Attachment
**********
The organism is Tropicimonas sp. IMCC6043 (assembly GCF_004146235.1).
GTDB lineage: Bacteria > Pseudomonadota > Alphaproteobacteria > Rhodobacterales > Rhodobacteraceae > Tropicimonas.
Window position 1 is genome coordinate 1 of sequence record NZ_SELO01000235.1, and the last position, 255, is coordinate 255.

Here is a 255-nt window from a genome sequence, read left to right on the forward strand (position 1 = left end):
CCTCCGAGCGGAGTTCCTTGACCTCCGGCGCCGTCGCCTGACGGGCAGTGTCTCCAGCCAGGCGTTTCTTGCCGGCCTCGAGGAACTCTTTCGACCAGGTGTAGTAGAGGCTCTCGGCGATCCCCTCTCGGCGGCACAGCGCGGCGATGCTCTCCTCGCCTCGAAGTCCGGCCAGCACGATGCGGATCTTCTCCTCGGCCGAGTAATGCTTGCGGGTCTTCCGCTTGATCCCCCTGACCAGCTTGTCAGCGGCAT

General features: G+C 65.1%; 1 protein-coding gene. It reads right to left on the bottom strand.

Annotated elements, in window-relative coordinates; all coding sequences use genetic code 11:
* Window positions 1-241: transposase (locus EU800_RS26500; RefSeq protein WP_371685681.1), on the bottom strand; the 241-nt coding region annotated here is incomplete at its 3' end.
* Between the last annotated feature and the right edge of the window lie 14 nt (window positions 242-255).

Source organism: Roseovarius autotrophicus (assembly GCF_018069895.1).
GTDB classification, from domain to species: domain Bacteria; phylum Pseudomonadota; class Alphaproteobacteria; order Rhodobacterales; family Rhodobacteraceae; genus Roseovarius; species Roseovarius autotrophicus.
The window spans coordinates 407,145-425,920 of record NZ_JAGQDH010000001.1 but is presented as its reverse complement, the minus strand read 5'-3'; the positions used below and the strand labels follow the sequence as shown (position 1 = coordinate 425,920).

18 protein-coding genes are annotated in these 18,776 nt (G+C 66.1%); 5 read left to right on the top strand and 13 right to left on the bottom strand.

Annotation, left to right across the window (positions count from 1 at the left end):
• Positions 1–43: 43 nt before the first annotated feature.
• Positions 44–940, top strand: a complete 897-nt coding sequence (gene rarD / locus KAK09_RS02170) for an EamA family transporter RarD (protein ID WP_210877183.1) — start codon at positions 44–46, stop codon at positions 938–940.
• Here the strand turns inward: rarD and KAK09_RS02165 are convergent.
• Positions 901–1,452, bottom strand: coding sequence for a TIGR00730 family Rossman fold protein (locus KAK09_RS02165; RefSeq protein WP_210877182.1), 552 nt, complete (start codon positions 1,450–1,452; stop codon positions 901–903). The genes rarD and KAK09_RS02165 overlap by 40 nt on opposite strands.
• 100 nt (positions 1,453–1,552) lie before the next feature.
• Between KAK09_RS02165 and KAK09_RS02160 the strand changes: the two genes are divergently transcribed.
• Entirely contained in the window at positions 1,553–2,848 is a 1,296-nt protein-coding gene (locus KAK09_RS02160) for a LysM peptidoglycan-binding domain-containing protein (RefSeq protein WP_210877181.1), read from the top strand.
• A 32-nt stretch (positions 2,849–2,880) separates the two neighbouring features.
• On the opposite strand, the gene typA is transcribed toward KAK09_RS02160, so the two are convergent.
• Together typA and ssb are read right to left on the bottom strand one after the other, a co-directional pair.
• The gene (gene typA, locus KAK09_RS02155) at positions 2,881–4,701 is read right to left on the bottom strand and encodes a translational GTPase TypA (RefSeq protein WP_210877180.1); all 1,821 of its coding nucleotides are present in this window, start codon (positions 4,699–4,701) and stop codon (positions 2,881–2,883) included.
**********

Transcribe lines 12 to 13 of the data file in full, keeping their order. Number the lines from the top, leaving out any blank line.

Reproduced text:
The window spans coordinates 407,145-425,920 of record NZ_JAGQDH010000001.1 but is presented as its reverse complement, the minus strand read 5'-3'; the positions used below and the strand labels follow the sequence as shown (position 1 = coordinate 425,920).

18 protein-coding genes are annotated in these 18,776 nt (G+C 66.1%); 5 read left to right on the top strand and 13 right to left on the bottom strand.